Silly string or innovative fabric technology? You decide. Djk
Sustainable Spray-On Clothing Technology Turns Into Fabric Instantly
by Diana Adams
Over the past few years, spray-on body paint that looks like clothing has gotten popular. It’s even starting to show up in television ads and other marketing endeavors. This is the first time though that I’ve seen actual spray-on clothing. In other words, this isn’t body paint. It’s actual clothing that comes out of the can in spray format, but solidifies on the body in a techno-fabric kind of way. Since the “fabric” can be broken down into a liquid and re-used over and over, this could become popular in the future.
This technology, called Fabrican, is based on 15 years of research by fashion designer Manel Torres and particle engineer Paul Luckham. Just like you’d expect, the liquid turns into this type of fabric the moment it’s sprayed on something. From what I’ve read, this technology is already being used for a variety of purposes. Although it’s not mainstream yet when it comes to spray-on clothing, it is being used for arts and crafts projects and industrial uses. As you can see in the video below, the end result is very versatile, so this technology could have applications in many different industries.
When I think about using spray-on clothing in daily life, the roadblock that I hit in my mind is that we wouldn’t be able to spray our own clothing on our bodies. I would think the fact that it requires an additional person to do the spraying makes it impractical for some people. On the other hand, the fact that the non-woven fabric can be returned to a liquid format to reuse over and over makes it the ultimate in a stylish, sustainable clothing option.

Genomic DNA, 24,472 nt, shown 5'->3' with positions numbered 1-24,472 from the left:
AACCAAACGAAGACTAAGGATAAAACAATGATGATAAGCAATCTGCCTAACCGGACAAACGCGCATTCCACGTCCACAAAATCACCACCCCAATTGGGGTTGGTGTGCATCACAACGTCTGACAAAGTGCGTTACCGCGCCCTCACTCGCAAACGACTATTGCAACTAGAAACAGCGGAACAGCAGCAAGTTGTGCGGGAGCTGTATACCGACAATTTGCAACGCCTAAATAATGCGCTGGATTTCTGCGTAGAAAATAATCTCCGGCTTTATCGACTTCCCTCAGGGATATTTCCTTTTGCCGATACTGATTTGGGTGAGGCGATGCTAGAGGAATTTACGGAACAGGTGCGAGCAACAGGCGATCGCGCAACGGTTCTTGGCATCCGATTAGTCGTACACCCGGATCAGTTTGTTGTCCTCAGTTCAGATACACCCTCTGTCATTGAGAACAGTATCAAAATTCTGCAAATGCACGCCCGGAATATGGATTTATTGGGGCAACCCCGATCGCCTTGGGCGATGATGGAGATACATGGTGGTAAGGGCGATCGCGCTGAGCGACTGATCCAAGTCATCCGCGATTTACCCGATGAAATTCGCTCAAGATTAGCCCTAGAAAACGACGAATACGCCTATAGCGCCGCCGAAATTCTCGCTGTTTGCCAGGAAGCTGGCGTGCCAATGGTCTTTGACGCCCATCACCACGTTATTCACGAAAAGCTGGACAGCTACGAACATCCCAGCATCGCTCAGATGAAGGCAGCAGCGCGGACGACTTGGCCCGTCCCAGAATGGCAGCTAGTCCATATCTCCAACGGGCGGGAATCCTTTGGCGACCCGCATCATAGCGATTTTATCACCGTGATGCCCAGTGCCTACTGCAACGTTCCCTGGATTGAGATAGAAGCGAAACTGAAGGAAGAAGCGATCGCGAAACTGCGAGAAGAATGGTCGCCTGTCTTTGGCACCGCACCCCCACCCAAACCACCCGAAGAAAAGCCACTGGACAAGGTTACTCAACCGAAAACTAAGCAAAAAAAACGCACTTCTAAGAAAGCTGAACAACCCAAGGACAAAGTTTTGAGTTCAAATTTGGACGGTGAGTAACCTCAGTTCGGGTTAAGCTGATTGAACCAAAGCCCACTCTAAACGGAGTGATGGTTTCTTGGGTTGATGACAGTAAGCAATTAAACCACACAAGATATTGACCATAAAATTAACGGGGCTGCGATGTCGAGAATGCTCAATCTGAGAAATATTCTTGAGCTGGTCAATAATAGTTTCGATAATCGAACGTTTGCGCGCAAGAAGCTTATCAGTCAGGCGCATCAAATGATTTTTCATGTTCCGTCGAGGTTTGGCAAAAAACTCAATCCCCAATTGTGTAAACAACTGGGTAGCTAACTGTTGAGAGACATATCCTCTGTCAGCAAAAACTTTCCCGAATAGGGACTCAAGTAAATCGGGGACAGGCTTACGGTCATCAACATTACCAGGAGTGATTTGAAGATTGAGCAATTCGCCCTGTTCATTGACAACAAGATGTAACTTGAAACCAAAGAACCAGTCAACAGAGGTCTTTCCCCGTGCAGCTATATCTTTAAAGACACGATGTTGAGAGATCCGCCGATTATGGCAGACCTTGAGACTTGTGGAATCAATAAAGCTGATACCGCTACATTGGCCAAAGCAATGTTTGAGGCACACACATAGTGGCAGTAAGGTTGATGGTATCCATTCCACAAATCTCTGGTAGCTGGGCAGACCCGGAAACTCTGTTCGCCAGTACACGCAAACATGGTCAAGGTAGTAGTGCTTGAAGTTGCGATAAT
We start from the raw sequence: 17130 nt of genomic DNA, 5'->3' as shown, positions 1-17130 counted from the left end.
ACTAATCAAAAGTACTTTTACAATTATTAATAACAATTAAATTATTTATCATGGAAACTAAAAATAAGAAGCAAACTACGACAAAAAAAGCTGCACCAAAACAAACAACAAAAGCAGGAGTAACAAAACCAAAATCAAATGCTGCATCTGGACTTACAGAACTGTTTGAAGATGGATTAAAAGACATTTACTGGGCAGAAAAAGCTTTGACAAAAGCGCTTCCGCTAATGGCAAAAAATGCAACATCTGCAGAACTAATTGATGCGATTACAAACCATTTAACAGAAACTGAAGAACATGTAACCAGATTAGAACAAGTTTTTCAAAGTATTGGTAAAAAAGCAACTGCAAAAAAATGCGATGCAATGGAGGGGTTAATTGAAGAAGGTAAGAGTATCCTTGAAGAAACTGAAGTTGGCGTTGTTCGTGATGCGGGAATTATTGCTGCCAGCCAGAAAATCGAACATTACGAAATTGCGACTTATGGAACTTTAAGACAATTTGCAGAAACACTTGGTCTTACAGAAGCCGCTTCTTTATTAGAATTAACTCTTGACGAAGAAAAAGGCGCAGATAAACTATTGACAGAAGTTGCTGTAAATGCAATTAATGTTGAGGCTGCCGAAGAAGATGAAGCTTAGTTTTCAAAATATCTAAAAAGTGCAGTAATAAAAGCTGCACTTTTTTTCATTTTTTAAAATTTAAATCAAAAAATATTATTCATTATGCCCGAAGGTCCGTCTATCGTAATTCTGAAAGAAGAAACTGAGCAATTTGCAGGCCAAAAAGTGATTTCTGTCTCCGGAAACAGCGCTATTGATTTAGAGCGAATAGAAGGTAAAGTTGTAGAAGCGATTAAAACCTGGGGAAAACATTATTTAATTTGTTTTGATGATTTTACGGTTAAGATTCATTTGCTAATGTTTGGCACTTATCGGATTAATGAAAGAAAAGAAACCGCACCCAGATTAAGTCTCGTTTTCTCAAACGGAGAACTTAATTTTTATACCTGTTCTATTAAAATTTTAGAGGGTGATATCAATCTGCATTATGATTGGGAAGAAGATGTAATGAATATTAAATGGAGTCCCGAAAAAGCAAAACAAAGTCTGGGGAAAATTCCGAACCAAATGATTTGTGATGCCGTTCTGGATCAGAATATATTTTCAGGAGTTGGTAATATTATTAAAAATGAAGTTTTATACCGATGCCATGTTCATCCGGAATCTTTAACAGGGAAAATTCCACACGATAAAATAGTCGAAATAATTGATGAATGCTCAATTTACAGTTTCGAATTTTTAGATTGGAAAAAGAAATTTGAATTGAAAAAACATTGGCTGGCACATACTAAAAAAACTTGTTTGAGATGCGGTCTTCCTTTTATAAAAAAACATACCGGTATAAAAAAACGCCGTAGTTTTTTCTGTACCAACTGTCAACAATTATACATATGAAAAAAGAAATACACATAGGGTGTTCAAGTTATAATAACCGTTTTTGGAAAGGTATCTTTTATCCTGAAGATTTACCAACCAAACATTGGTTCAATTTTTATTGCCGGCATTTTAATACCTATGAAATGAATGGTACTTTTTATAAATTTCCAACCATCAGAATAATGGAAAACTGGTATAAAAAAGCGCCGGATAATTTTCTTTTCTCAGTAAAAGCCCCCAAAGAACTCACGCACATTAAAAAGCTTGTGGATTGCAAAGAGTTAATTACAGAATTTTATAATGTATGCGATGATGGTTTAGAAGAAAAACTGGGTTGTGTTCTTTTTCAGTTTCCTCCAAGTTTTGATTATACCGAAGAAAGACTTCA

I wonder if in a few decades from now we’ll all either 3D print our clothes or make them in some other unusual way like this. Since over 40% of women already shop online for their clothes, it definitely makes the traditional shopping experience seem more and more dated.
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Warning, content below represents a man's libidinous fascination with an automobile. It is not Lolita; after all Bradley Berman, the author, is not Nabokov and the Wraith is not underaged. Nonetheless, I find myself simultaneously repulsed... and seduced. - David J. Katz
Once upon a time… business success was based on providing a narrow segment of consumers with a narrow segment of products, uniquely suited to their needs, sourced and advertised locally, and sold at a local store.
Over time, the spread of mass media - TV, national newspapers and magazines - along with the expansion of national retail stores, and the growth of a global and highly efficient supply chain, led to a world of mass marketing, mass production, and massive retailers. The retail world moved from personalized products for localized, niche markets to mass-produced products for mass markets. Mass marketers thrive on "must-have" items - huge volumes of single styles, sold across many market segments to an audience of consumers eager to have the item they saw advertised in mass media, and which, in turn are produced in great scale and efficiency.
This strategy worked. Until it didn’t.